Today we continue our series on Transocean. This will be part five and I will have two more postings and instead of a weekly post these post will be daily———-Enjoy.
In November 1947, Nelson headed for India and Pakistan looking for business. While in Calcutta he met with executives of Orient Airways to sell them three twin-engine C-47s and two twin-engine Beechcraft. Through these contacts Nelson and TAL became involved in the founding of Pak-Air, Ltd. This new airline was to serve Pakistan which had recently become self-governing, yet still within the British Commonwealth.
After many months of negotiations between Pak-Air and Transocean’s Bill Rivers, a contract was forged to establish air service for Pakistan with the Haroon family, one of the ten wealthiest families in the world at the time. The agreement called for Transocean to provide Pak-Air with flight crews, operations and maintenance staffs for Pak-Air routes from Karachi to London and Singapore, and to assist in the establishment of domestic routes. TAL’s Sam Wilson was sent to Karachi to assist the young airline in its operations. Later, when the Haroons decided they needed experienced management, Transocean was given the contract to run the airline.
But a crisis was already brewing when Flight Captain Dan McCarthy arrived in Pakistan in the spring of 1949 to relieve Sam Wilson from his TAL duties. Sam had been Transocean’s first-in-command of their operations in Pakistan. The crisis began when many of the Pak-Air copilots felt they had served their apprenticeship and wanted to be checked out as captains. Some of these copilots had trained at the Taloa Academy of Aeronautics (a subsidiary of TAL at Oakland International), and some had flown in the Royal Indian Air Force. Still others had gained their experience flying domestic routes throughout India and Pakistan. Captain McCarthy was distressed to find that most of the men who had not been previously trained at Transocean’s academy were unqualified as copilots and immediately fired five of them as he feared they might cause an accident. The firing brought a swift and angry reaction from Pakistani pilots who promptly complained about their termination to relatives who were among the principal investors.
The administration of the airline had been delegated by the Haroon family to Hussain Malik, a Pakistani lawyer and a graduate of Cambridge University in London. Malik conceded that McCarthy was right in principle, but he was under substantial pressure from the Pakistani investors. Finally, he directed McCarthy to put the pilots back on flying status with the airline. Captain McCarthy immediately canceled Transocean’s management contract. An orderly transfer of management was accomplished over the next thirty days. This was with the understanding that TAL would no longer assume responsibility for the operation.
Ten days following TAL’s pullout, a Pak-Air DC-3 with a full load of passengers crashed on a mountaintop during a flight from Calcutta to Karachi, killing all on board. At the controls were two of the pilots McCarthy had fired. They had apparently miscalculated the force of the wind and descended too soon on an estimated time of arrival (ETA) over Karachi.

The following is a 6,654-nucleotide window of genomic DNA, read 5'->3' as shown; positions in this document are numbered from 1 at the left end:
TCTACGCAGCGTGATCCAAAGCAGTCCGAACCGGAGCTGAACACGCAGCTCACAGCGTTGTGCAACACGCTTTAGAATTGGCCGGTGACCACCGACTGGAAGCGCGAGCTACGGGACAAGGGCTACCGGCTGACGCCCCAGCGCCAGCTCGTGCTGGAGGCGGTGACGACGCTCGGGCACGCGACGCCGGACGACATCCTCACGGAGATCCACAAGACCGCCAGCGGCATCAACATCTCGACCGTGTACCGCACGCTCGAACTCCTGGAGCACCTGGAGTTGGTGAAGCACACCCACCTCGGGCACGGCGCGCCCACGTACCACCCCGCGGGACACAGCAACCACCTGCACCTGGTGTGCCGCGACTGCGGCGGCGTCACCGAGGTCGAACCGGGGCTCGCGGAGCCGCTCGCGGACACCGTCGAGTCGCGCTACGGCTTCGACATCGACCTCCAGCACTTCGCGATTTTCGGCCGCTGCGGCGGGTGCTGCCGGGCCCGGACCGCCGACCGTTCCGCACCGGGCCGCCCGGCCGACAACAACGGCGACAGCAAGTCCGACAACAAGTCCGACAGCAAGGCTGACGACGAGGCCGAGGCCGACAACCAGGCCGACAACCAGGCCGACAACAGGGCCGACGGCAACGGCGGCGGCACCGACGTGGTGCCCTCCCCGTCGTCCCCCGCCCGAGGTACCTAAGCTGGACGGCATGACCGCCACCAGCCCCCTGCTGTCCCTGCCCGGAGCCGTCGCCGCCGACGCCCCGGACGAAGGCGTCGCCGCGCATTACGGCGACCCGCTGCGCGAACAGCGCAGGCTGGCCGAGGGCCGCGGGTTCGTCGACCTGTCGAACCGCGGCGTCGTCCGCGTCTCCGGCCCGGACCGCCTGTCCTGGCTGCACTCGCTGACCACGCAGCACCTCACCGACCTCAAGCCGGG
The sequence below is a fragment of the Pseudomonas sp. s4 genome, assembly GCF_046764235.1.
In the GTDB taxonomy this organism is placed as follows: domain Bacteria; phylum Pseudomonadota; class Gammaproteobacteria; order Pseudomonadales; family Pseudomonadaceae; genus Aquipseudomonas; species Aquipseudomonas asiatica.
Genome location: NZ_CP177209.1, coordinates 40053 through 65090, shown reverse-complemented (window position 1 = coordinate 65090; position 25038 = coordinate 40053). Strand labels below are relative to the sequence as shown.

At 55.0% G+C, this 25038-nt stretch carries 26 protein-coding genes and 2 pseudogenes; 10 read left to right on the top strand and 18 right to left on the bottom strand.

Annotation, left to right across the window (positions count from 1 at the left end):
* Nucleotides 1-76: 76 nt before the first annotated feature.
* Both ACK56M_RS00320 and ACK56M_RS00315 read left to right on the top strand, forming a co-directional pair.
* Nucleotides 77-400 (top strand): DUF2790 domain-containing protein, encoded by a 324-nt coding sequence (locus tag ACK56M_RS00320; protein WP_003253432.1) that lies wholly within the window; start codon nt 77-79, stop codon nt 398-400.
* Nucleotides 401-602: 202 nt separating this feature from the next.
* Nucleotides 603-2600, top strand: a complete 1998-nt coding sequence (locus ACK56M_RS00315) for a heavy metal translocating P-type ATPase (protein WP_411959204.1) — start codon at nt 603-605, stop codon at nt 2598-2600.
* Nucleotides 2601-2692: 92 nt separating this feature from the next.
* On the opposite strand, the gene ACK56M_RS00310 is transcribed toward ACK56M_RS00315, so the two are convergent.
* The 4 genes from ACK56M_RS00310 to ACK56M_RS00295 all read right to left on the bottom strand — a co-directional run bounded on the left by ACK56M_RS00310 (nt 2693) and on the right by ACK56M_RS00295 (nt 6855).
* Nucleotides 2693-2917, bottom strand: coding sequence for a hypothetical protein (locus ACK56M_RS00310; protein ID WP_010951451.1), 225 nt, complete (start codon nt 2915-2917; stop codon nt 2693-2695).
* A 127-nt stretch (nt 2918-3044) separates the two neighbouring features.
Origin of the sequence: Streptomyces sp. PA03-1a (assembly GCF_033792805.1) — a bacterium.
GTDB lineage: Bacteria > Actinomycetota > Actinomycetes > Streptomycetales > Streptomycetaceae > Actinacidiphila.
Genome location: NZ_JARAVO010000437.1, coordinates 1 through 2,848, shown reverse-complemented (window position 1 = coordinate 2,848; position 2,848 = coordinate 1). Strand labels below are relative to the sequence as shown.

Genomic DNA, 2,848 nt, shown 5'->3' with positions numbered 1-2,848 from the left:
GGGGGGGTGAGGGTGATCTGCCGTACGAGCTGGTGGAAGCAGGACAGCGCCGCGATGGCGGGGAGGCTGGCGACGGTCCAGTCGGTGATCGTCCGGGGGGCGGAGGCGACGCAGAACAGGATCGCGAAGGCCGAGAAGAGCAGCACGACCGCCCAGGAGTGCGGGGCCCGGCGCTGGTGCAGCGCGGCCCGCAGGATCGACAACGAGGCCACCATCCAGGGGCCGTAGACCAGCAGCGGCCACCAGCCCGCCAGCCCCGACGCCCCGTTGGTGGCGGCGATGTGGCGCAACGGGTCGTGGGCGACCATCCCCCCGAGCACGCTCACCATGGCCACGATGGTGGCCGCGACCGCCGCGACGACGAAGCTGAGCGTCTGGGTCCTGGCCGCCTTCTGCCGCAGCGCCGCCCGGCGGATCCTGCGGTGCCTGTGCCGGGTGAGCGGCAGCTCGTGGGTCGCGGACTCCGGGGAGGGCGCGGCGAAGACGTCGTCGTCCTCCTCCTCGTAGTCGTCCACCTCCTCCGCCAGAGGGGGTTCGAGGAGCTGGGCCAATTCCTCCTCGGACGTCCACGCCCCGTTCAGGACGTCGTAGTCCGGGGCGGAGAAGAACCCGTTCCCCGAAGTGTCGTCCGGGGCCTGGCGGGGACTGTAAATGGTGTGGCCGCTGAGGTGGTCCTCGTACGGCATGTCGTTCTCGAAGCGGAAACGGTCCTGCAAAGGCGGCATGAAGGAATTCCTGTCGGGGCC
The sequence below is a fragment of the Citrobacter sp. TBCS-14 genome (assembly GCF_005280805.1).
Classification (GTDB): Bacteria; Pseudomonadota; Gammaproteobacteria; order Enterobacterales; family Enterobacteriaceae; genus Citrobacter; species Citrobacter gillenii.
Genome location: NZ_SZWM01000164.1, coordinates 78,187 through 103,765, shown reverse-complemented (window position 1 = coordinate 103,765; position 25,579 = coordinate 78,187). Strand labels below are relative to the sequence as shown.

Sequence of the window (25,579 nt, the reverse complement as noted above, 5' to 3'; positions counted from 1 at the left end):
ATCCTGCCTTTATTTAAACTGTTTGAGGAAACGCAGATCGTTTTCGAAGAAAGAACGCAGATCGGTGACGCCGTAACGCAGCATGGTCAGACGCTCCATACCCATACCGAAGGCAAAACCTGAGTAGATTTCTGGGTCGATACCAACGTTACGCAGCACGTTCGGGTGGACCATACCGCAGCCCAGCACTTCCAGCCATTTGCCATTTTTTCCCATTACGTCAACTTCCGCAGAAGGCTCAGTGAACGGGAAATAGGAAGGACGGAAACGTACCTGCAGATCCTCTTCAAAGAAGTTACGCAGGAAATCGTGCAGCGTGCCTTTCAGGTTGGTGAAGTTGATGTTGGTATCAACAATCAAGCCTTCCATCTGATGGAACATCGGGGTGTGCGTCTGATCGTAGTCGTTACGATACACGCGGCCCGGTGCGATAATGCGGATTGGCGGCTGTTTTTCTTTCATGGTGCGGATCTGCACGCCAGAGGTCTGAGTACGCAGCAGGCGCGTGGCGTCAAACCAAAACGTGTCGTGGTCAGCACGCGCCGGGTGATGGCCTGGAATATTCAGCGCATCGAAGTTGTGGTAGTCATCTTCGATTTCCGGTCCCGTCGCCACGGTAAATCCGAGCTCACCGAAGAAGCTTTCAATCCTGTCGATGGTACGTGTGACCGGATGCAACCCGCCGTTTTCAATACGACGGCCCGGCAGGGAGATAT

Afghanistan was the next country to enlist the services of Transocean. The year was 1953. This mountainous country with a primitive transportation system relied heavily on small trucks and camel caravans to move goods over the Khyber Pass to and from distant markets. The government contracted for weekly TAL air service between Kabul and Cairo with intermediate stops at Kandahar and Jerusalem. Connections to Western Europe and the United States were made at Cairo, Egypt.
Iran was yet another country to benefit from Transocean’s assistance. TAL first began operations there in 1948 by training Iranian Air Lines pilots and providing aircraft maintenance. In addition to flying the Moslem pilgrims to Jeddah, they often flew the Shahanshah of Iran, His Imperial Majesty Mohammed Reza Shah Pahlavi, on journeys to Rome, Geneva, Rabat, Formosa, Japan, or other destinations. The first flight by the polar route from Oakland International Airport was made to deliver a TAL DC-4 to Iranian Air Lines in Teheran. The aircraft departed on January 7, 1955, with Orvis Nelson in command with a crew of six. On board were 8,000 pounds of cargo that included spare engines and arctic survival gear. The first stop was at Duluth, Minnesota, for final clearances and special winterizing of the plane. There, de-icing gear and special fluids to resist the cold would be installed. The polar route chosen by Nelson was similar to the one flown by Scandinavian Airlines Systems (SAS). It penetrated 200 miles north of the Arctic Circle. The course took them within twenty miles of Bluie West 8, code name of a U.S. military air base in Greenland. Their next stop was Keflavik, Iceland. Then they proceeded to Beirut via Dusseldorf, Geneva, and Athens.
Tomorrow we will continue with our story so stay tuned. Take care, fly safe, and remember your responsibilities to those who came before you.
August 23, 2011